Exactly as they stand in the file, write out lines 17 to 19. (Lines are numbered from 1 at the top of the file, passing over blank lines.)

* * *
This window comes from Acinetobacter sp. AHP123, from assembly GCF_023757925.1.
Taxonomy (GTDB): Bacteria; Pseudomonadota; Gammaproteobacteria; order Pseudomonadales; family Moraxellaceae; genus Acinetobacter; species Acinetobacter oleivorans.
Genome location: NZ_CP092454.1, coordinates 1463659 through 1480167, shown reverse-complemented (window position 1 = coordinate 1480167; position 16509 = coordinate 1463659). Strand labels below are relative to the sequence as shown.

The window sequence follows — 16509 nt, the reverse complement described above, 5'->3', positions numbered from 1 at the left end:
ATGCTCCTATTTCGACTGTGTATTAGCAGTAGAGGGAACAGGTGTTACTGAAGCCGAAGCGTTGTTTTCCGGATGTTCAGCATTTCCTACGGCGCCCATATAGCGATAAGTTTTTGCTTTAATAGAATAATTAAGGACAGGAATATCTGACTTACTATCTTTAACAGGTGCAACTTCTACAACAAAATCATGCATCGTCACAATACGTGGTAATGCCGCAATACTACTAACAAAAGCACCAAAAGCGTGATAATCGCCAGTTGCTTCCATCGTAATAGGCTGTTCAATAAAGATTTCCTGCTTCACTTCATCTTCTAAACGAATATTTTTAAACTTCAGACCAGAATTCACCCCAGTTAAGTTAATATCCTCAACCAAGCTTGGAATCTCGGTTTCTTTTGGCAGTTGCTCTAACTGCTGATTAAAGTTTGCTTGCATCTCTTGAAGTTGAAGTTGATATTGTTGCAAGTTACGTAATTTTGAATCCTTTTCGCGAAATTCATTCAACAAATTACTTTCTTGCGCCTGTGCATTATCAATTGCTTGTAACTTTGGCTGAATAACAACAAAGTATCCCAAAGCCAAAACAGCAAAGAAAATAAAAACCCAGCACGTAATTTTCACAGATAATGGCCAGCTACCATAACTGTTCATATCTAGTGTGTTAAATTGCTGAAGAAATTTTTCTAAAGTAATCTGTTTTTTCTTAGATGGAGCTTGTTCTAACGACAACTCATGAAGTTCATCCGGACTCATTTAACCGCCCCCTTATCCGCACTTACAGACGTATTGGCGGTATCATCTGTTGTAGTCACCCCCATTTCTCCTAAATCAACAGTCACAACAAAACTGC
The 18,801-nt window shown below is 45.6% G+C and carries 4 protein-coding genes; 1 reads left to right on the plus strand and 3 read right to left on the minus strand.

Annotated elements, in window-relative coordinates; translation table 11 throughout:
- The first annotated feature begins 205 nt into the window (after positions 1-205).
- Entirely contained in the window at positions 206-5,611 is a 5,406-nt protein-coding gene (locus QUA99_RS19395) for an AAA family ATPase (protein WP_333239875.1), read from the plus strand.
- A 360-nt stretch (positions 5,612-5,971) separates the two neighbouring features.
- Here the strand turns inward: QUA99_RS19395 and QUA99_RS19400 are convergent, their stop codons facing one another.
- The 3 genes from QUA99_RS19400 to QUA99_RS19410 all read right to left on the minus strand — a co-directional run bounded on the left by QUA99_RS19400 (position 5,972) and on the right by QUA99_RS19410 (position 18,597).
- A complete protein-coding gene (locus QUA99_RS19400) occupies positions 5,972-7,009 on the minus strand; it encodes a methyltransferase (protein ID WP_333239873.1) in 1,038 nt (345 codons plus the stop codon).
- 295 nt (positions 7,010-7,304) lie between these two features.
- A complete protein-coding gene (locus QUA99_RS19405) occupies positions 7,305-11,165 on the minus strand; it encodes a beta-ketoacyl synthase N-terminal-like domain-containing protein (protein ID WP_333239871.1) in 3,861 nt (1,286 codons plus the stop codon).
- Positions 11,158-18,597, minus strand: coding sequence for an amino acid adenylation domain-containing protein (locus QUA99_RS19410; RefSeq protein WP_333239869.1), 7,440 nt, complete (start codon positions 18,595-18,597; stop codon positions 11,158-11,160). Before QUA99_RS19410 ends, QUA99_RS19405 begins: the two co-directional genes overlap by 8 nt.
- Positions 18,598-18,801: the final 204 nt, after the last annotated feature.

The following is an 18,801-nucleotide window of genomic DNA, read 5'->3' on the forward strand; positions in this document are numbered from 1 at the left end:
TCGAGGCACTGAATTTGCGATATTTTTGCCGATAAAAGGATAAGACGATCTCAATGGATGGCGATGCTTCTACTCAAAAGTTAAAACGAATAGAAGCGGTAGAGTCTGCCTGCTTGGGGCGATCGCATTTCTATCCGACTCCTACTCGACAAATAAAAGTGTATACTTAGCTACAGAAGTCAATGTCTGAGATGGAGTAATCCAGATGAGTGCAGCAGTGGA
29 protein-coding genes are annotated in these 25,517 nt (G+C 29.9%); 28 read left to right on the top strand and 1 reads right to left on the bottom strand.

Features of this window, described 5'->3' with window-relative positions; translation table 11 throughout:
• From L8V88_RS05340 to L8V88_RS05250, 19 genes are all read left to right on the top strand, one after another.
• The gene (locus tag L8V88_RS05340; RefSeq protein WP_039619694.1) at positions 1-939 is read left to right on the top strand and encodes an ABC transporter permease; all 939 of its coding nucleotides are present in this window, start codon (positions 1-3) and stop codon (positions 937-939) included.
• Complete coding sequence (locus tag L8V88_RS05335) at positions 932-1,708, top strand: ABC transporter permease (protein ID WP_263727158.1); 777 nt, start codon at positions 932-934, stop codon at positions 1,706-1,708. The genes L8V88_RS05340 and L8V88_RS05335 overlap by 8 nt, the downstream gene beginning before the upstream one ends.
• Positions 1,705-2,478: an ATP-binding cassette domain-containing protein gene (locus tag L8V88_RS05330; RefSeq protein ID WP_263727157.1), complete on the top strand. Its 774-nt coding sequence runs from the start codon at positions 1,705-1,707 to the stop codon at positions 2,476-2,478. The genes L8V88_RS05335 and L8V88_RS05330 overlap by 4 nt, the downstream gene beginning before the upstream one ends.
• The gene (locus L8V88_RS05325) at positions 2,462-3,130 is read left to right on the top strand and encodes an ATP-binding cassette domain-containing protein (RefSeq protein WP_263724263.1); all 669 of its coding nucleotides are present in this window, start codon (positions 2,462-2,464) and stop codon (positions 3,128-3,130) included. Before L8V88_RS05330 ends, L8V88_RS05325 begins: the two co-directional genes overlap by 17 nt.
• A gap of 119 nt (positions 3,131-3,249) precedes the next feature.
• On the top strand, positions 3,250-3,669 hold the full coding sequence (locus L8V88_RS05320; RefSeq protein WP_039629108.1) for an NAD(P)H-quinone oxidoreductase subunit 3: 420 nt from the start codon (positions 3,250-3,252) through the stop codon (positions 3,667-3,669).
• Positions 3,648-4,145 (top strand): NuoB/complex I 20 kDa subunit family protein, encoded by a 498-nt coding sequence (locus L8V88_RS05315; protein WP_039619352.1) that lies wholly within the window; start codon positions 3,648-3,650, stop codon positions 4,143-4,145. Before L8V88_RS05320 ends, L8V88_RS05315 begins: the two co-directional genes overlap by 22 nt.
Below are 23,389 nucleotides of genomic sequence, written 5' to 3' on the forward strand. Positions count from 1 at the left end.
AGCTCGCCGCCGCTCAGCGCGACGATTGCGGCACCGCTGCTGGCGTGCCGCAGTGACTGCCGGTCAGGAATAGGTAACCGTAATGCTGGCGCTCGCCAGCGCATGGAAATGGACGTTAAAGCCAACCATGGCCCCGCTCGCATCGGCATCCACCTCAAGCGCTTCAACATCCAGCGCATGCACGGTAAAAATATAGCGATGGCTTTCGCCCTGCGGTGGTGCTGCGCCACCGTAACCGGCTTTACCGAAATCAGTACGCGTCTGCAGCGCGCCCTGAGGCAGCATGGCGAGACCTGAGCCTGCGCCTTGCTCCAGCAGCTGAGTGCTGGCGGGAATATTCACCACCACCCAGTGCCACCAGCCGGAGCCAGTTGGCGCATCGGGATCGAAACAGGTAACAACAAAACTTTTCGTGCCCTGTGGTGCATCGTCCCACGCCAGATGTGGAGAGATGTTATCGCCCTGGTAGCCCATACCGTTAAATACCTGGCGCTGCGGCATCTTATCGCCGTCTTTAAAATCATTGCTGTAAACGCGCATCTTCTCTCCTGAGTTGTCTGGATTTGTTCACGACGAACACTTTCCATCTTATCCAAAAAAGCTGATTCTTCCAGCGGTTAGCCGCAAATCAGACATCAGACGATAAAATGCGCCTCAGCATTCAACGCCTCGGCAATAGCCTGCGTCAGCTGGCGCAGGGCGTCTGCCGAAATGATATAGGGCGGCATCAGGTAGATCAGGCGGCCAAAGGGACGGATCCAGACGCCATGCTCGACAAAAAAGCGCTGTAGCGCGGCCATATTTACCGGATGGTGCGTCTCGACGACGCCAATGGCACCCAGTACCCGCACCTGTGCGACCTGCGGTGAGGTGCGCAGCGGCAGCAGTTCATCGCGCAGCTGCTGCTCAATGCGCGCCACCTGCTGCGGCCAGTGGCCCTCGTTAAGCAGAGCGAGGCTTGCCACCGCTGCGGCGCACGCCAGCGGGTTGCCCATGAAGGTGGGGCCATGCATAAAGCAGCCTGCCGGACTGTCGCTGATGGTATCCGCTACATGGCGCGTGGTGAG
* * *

- Positions 18,598-18,801: the final 204 nt, after the last annotated feature.

The following is an 18,801-nucleotide window of genomic DNA, read 5'->3' on the forward strand; positions in this document are numbered from 1 at the left end:
TCGAGGCACTGAATTTGCGATATTTTTGCCGATAAAAGGATAAGACGATCTCAATGGATGGCGATGCTTCTACTCAAAAGTTAAAACGAATAGAAGCGGTAGAGTCTGCCTGCTTGGGGCGATCGCATTTCTATCCGACTCCTACTCGACAAATAAAAGTGTATACTTAGCTACAGAAGTCAATGTCTGAGATGGAGTAATCCAGATGAGTGCAGCAGTGGA